Capitalism gets a very bad press these days, especially from the Left; lurid attacks blame it for every ill in the world. But none of those many attacks that I've seen specify which kind of capitalism is being excoriated. I get the impression the writers suppose there's only one. They are wrong.
So this edition of the ZGBlog will try to sort out the good from the bad.
First let's define the term. I understand "capital" to mean the class of resource that is not in use for day to day needs like food, shelter etc., but which is saved and allowed to build up for the purpose of investment. "Investment" means, in essence, buying tools with which to produce more with the same amount of labor. A primitive man may fish, and spend most of the day catching enough food to live on, but if he can save some of his time and construct a net (investing time, ie his capital) he will catch more for the same labor. He's on the road to wealth. One of the wonders of the 18th Century was that inventions and investments in agricultural techniques and tools meant that less than 90% of society was tied to the farm; those no longer needed to grow food got busy in other enterprises and so began the Industrial Revolution in the 19th Century, which lifted scores of millions out of squalid poverty for the first time ever.
Enterprises made profits, some of which were retained and invested in yet more machinery to produce even more, and a virtuous cycle of productivity resulted. The last 200 years of history have transformed human society wherever that capitalist process has been followed; work, save, invest. Without a shadow of a doubt, such real capitalism has been and still is the greatest friend the poor have ever had. For as long as it continues to be followed, there is no known limit to the prosperity people can create and enjoy.
In a free society, one where no government exists to impose constraints and distortions, that process (work, save, invest) will be followed, for the simple reason that it's the one that succeeds. Absent constraint, humans labor to improve our lot. Call that "greed", if you like; in that sense, greed is good. Greed becomes morally bad only when someone takes a short cut through the "work" part of the formula and steals instead, often by the proxy of getting laws enacted that transfer to him the fruits of his neighbor's labor.
That leads us to the unhappy case of what is still perversely called "capitalism", but which is certainly bad capitalism, or rather not capitalism at all. What happens is that an outsider called "government" interferes with the process (work, save, invest) by over-ruling the decisions being made. Some of them actually direct labor, ruling who will work on what job and where, regardless of the person's own choice; that's Plank #8 of the Communist Manifesto. They also over-rule the amount that can be saved, by taxing away (Plank #2) most of it, and even direct how investment shall be placed, using the stolen or taxed funds for projects favored by themselves instead by those who earned the money by honest labor. This three-fold distortion destroys the capitalist process almost completely; and yet, in a wickedly Orwellian deception, it is still called "capitalism"!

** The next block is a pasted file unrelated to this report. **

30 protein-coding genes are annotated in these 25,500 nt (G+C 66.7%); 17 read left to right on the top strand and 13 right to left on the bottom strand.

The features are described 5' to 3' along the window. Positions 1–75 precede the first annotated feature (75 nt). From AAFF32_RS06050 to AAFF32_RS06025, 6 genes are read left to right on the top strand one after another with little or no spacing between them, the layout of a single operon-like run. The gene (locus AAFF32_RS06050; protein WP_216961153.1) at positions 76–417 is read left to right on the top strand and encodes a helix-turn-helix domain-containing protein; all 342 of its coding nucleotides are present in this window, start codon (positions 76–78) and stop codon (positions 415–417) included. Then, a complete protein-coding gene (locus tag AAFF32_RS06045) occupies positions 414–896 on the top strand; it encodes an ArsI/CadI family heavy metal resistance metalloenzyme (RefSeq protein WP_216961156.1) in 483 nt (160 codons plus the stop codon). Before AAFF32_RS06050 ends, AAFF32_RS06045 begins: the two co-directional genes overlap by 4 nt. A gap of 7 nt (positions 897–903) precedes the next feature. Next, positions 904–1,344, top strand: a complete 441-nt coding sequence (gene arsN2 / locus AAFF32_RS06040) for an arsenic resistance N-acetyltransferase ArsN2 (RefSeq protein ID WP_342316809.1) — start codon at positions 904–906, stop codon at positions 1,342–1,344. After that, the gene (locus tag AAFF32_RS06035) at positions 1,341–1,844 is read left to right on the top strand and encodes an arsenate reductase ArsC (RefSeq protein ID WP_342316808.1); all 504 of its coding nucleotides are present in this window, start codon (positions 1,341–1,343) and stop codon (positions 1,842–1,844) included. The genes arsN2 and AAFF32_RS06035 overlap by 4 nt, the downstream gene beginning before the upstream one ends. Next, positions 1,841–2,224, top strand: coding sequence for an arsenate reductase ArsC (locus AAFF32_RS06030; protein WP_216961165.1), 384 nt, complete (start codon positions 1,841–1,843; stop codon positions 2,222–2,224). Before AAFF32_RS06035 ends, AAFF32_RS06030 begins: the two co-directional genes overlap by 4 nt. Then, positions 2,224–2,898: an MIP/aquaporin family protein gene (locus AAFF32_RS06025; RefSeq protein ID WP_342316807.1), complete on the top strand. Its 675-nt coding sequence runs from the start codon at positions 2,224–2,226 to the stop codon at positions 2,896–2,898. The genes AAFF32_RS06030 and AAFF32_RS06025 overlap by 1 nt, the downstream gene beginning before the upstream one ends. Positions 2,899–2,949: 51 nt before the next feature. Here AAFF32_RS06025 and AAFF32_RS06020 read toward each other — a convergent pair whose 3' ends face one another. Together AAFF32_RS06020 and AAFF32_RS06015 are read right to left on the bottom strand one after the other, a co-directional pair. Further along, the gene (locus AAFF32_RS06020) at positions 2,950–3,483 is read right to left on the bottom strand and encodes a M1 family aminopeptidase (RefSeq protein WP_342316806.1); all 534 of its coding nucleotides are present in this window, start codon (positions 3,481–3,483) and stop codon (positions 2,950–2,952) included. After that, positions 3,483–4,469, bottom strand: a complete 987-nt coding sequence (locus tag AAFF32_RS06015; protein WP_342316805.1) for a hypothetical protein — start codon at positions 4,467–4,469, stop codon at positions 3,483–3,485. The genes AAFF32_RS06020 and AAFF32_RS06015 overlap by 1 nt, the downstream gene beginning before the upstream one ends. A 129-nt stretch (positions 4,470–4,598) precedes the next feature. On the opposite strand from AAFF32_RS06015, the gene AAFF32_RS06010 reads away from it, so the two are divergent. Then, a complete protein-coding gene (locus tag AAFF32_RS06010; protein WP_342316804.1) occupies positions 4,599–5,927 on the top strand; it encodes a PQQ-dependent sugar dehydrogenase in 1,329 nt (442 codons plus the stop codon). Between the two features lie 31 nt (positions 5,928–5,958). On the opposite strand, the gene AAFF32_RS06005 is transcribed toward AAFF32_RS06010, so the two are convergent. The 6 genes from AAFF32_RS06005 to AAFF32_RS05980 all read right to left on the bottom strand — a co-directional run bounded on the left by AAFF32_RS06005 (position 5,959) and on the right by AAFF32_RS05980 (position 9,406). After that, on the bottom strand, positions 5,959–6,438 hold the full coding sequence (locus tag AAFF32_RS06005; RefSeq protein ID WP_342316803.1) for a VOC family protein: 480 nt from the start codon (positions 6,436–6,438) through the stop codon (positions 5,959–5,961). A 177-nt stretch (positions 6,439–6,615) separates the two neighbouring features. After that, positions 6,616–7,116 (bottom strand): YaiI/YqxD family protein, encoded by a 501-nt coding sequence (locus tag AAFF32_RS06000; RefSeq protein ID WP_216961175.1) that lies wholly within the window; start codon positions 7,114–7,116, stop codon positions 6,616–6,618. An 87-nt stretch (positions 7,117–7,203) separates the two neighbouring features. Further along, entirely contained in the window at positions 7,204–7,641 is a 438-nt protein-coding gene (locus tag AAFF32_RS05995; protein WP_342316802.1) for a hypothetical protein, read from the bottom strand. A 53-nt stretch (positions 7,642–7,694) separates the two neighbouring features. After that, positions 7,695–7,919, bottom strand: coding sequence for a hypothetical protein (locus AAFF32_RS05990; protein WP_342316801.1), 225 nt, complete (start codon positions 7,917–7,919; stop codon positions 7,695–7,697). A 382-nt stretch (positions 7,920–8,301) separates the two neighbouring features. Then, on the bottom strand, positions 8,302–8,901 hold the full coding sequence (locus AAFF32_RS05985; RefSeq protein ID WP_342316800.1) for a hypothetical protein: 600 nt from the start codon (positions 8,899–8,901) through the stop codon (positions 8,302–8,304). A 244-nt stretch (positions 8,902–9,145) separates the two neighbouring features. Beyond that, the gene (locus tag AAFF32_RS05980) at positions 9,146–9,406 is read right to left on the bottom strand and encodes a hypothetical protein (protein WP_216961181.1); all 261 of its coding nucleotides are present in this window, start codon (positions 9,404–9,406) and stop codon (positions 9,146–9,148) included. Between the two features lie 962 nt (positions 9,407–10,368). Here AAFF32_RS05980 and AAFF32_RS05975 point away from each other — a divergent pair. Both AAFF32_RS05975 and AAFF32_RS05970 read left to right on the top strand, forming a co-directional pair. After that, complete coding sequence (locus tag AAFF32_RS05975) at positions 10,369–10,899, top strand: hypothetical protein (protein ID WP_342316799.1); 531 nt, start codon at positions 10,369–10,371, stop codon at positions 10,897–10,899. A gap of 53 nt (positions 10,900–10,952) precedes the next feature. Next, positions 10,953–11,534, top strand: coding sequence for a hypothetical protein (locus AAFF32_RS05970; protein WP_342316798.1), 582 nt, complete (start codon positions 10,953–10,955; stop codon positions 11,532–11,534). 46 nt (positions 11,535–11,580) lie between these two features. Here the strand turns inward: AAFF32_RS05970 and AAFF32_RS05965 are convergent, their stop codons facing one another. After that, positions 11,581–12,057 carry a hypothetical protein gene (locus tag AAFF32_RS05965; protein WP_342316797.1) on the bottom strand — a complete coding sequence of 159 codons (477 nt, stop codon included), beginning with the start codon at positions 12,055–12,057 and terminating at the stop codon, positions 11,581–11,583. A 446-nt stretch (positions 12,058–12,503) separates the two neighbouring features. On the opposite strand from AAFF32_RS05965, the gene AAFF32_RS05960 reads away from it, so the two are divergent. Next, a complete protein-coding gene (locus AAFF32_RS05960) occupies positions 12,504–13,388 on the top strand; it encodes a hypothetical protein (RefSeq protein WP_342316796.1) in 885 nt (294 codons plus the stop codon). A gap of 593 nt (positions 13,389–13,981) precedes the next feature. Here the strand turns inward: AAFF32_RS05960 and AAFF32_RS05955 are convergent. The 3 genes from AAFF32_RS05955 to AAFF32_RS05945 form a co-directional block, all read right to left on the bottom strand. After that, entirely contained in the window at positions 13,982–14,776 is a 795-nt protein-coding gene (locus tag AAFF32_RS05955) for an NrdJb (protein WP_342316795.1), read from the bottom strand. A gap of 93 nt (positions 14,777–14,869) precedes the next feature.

One result of government interference is that enterprises of any size can no longer make their own decisions, about the use of capital or anything else. They must conform to the wishes of a self-appointed élite, none of whom made a living as entrepreneurs, ie by pleasing customers. This stimulates a reaction; the business owner is forced in his own interest to minimize the damage by playing along with government. So he lobbies and wines and dines those with power to enhance or destroy his enterprise, and finds a benefit; he can use the power of government to hobble his rivals.
This is especially true when he is big and they are small. He can lobby for a new regulation that imposes a fixed cost on all players; it will add perhaps 1% to his own costs (which he will pass along to customers as a price hike) but 10% to those of his smaller competitors. There is therefore a very ugly synergy between big business and government.
In some cases the ugliness goes further; for example a large company making weapons for the government has an obvious interest in seeing them used in warfare (so he can sell replacements), and so may donate most generously to funds that help re-elect "hawks" who will vote for more war. This is the kind of "capitalist imperialism" that enrages the Left, and it enrages me too. It leads some to conclude that the people really calling the shots are not the politicians (bad enough) but the companies funding them (even worse) and I examined that possibility in Dogs and Tails.
So that cozy relationship is the bad, or bogus capitalism; and I join any on the Left or anywhere else who deplore it. I ask only that it no longer be confused with the real thing, above; instead, call it by its proper name, "Fascism" - which Mussolini defined rightly as "everything in the state, nothing against the State, nothing outside the state." Communist socialists seize ownership of large companies (and ruin them) - fascist or national socialists leave their ownership nominally where it belongs, but control and milk them.
It remains just to point out the obvious: when government has imploded and there is no longer a state, the two that are always required for a tango will be down to one; so the only remaining kind of capitalism will be the genuine article. That's why that zero government society will progress to prosperity never yet imagined.